Are California Charter Schools Making A Difference In Education
Formally, charter schools are publicly funded education schools of choice that form a contract, or “charter,” with a public entity (e.g., a school district, state, or university) in which they are given greater autonomy than other public schools over curriculum, instruction, and operations. In exchange for greater autonomy, they are held accountable for results. School choice itself is also a defining feature of charter schools—parents choose to send their children to these schools. In contrast, students are typically assigned to a traditional public school based on their residential location. The choice feature inherent in charter schools means that these schools are reliant on their ability to attract students from their community.
Proponents argue that charter schools will be able to cut through red tape, over innovative education programs, provide new options to families, and promote healthy competition for traditional public schools.
Opponents argue that charter schools are no more effective than traditional public schools, that they may exacerbate racial segregation, that they create social strains for school districts, and that too many of them are unreliable operations.
Most of the current literature has narrowly focused on how charter schools affect achievement for students that attend these schools. However, RAND believes it is important to consider the possible impact charter schools are having more broadly, including their cost-effectiveness, systemic effects (e.g., effects on students who choose not to attend charter schools), distributional effects (both by ability and race/ethnicity), and any operational differences between charter and traditional public schools that may lead to broader educational innovations.
The RAND analysis suggests that students who transfer from traditional public schools to charter schools have lower achievement scores prior to moving (in both math and reading) than their peers who choose to remain in a traditional public school. These results suggest that charter schools are not “cream-skimming” as critics fear, but rather attracting lower-performing students. The analysis also suggests that black students are much more likely than white students to choose to attend a charter school. Hispanics are slightly more likely, and Asian students are no more or less likely than white students to attend charter schools.
Is Charter School Competition Improving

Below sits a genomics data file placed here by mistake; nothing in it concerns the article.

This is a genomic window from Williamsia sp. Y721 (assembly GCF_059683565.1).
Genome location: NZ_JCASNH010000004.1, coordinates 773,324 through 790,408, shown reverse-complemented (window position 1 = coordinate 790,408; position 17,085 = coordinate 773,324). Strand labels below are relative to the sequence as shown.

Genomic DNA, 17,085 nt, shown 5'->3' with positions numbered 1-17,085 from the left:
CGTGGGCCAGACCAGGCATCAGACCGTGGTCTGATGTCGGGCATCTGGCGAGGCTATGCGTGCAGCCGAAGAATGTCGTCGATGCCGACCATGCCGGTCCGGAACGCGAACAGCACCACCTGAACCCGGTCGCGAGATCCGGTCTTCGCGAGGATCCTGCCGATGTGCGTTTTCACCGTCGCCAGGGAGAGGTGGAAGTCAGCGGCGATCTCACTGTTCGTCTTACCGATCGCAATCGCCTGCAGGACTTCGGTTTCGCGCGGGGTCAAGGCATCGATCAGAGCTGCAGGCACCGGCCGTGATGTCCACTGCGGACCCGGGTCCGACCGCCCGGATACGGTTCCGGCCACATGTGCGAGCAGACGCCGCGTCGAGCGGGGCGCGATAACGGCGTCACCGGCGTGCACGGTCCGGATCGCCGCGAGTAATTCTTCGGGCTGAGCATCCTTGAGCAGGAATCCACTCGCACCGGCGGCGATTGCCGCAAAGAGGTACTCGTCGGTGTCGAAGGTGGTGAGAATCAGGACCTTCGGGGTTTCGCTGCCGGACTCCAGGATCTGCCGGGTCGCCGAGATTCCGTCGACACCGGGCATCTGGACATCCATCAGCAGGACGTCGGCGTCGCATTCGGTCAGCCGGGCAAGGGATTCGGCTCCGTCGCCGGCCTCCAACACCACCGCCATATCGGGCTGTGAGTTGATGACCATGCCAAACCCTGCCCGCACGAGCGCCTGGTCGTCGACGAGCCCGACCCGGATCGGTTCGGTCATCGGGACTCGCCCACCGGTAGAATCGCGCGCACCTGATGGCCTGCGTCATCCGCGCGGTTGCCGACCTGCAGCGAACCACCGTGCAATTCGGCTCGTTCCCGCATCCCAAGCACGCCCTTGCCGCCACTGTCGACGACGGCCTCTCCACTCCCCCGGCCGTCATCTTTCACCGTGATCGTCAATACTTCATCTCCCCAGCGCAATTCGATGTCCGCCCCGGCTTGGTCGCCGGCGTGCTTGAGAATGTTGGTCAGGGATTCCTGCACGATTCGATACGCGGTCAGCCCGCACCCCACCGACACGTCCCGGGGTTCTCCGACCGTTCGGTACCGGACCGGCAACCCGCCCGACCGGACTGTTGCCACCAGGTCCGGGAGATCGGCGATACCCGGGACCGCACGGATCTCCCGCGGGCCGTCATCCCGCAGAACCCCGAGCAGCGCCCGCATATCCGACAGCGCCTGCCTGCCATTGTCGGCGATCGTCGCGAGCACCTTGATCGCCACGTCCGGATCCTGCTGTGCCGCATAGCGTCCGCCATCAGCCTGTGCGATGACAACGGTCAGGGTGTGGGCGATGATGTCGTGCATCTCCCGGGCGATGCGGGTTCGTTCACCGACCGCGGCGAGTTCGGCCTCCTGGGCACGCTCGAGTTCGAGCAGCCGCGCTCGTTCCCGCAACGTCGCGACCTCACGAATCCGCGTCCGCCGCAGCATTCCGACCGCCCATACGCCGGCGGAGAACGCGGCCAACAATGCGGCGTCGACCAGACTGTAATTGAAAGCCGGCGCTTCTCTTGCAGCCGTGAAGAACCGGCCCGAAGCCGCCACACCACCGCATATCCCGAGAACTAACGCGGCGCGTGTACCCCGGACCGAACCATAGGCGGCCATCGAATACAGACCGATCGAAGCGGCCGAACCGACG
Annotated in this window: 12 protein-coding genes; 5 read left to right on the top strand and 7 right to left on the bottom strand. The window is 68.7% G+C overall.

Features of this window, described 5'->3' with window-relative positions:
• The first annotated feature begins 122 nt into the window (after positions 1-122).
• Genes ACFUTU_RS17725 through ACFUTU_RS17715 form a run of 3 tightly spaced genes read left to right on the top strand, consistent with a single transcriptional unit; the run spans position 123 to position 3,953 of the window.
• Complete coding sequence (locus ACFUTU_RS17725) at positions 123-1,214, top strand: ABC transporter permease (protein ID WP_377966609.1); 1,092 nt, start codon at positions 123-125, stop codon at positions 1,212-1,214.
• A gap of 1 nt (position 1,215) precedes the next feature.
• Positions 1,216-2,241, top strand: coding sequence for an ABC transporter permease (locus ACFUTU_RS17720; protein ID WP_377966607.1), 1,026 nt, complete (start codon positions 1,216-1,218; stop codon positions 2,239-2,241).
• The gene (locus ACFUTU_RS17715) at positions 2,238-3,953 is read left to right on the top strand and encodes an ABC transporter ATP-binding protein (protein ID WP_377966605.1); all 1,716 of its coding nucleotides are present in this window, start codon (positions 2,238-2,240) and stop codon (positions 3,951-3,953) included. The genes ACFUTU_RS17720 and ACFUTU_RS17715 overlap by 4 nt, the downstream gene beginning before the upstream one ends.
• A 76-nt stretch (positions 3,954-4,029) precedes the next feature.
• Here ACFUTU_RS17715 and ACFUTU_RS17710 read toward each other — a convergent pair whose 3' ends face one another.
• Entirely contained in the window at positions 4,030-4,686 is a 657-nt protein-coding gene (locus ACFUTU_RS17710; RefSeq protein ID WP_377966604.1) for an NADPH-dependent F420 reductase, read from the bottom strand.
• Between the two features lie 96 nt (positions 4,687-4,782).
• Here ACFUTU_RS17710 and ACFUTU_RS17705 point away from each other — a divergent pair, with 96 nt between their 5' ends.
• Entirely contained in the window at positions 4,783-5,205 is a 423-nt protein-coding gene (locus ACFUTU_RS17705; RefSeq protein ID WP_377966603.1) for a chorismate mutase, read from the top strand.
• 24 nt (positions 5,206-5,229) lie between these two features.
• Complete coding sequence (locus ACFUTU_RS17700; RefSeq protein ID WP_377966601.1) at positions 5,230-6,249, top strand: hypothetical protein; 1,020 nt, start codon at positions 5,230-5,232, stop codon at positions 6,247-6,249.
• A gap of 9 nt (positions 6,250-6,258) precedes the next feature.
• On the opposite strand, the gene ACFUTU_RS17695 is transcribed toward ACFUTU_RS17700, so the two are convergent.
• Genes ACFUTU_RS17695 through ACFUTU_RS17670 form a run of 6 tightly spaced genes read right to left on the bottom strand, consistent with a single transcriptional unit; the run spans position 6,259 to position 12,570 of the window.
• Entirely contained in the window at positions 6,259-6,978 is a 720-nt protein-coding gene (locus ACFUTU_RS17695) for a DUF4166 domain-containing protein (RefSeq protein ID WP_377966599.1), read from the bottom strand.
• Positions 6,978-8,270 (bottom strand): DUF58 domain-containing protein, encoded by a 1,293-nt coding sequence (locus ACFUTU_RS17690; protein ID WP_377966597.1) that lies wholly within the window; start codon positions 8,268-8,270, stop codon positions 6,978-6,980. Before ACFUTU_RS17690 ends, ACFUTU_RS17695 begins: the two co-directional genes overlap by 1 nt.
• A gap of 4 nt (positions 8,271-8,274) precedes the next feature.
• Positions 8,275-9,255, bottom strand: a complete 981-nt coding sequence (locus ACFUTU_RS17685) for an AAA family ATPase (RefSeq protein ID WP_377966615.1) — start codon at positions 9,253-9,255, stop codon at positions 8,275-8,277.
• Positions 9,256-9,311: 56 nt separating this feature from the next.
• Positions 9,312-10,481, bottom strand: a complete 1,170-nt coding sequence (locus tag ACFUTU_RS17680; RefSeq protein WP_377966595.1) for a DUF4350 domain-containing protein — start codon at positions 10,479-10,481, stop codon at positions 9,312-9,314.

the Performance of Traditional Public Schools?
Charter advocates argue that these schools may have their greatest impact through systemic effects—the competitive effects of charter schools could improve the performance of traditional public schools and enhance the performance of students who do not attend charter schools. RAND found no evidence that charter schools create a competitive effect.
Do Charter Schools Receive Sufficient
Monitoring from Chartering Authorities?
RAND found that of the three types of chartering authorities available in California (school districts, county boards of education, and the California State Board of Education), most charter schools are authorized by school districts, and most districts have authorized only one school each. Few petitions for charter schools are formally denied, and, once authorized, only a handful have been revoked or closed. Compared with traditional schools, charter schools report greater control over school-level decision making (as the law intends). Only a small fraction of chartering authorities collect accountability information such as student grades and promotion and dropout rates.
RAND Finding On Charter Schools
The charter movement grew out of a hope that by providing greater autonomy to schools, they would be able to cut through bureaucratic frustrations and over innovative, efficient, and effective educational programs, provide new options to families, and promote healthy competition for traditional public schools. Our results from California show that charter schools generally perform on par with traditional public schools, but they have not closed the achievement gaps for minorities and have not had the expected competitive effects on traditional public schools.